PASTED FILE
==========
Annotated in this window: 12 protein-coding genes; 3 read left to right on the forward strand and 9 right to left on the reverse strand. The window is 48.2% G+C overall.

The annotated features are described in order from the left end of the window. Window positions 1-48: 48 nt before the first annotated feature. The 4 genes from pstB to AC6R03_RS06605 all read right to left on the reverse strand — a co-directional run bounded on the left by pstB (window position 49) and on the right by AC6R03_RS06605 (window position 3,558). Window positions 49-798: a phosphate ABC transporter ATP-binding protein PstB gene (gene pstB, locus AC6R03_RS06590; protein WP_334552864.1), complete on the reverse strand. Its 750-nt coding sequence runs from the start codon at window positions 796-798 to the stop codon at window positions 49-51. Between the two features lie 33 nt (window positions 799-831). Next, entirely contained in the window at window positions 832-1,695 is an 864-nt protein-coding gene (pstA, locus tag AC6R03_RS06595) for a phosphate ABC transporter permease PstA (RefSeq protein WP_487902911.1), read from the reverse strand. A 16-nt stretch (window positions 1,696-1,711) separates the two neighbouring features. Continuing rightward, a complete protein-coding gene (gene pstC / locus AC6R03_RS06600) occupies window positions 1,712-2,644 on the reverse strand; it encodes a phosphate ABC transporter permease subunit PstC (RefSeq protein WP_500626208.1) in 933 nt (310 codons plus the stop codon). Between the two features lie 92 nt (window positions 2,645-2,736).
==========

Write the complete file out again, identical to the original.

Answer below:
Annotated in this window: 12 protein-coding genes; 3 read left to right on the forward strand and 9 right to left on the reverse strand. The window is 48.2% G+C overall.

The annotated features are described in order from the left end of the window. Window positions 1-48: 48 nt before the first annotated feature. The 4 genes from pstB to AC6R03_RS06605 all read right to left on the reverse strand — a co-directional run bounded on the left by pstB (window position 49) and on the right by AC6R03_RS06605 (window position 3,558). Window positions 49-798: a phosphate ABC transporter ATP-binding protein PstB gene (gene pstB, locus AC6R03_RS06590; protein WP_334552864.1), complete on the reverse strand. Its 750-nt coding sequence runs from the start codon at window positions 796-798 to the stop codon at window positions 49-51. Between the two features lie 33 nt (window positions 799-831). Next, entirely contained in the window at window positions 832-1,695 is an 864-nt protein-coding gene (pstA, locus tag AC6R03_RS06595) for a phosphate ABC transporter permease PstA (RefSeq protein WP_487902911.1), read from the reverse strand. A 16-nt stretch (window positions 1,696-1,711) separates the two neighbouring features. Continuing rightward, a complete protein-coding gene (gene pstC / locus AC6R03_RS06600) occupies window positions 1,712-2,644 on the reverse strand; it encodes a phosphate ABC transporter permease subunit PstC (RefSeq protein WP_500626208.1) in 933 nt (310 codons plus the stop codon). Between the two features lie 92 nt (window positions 2,645-2,736).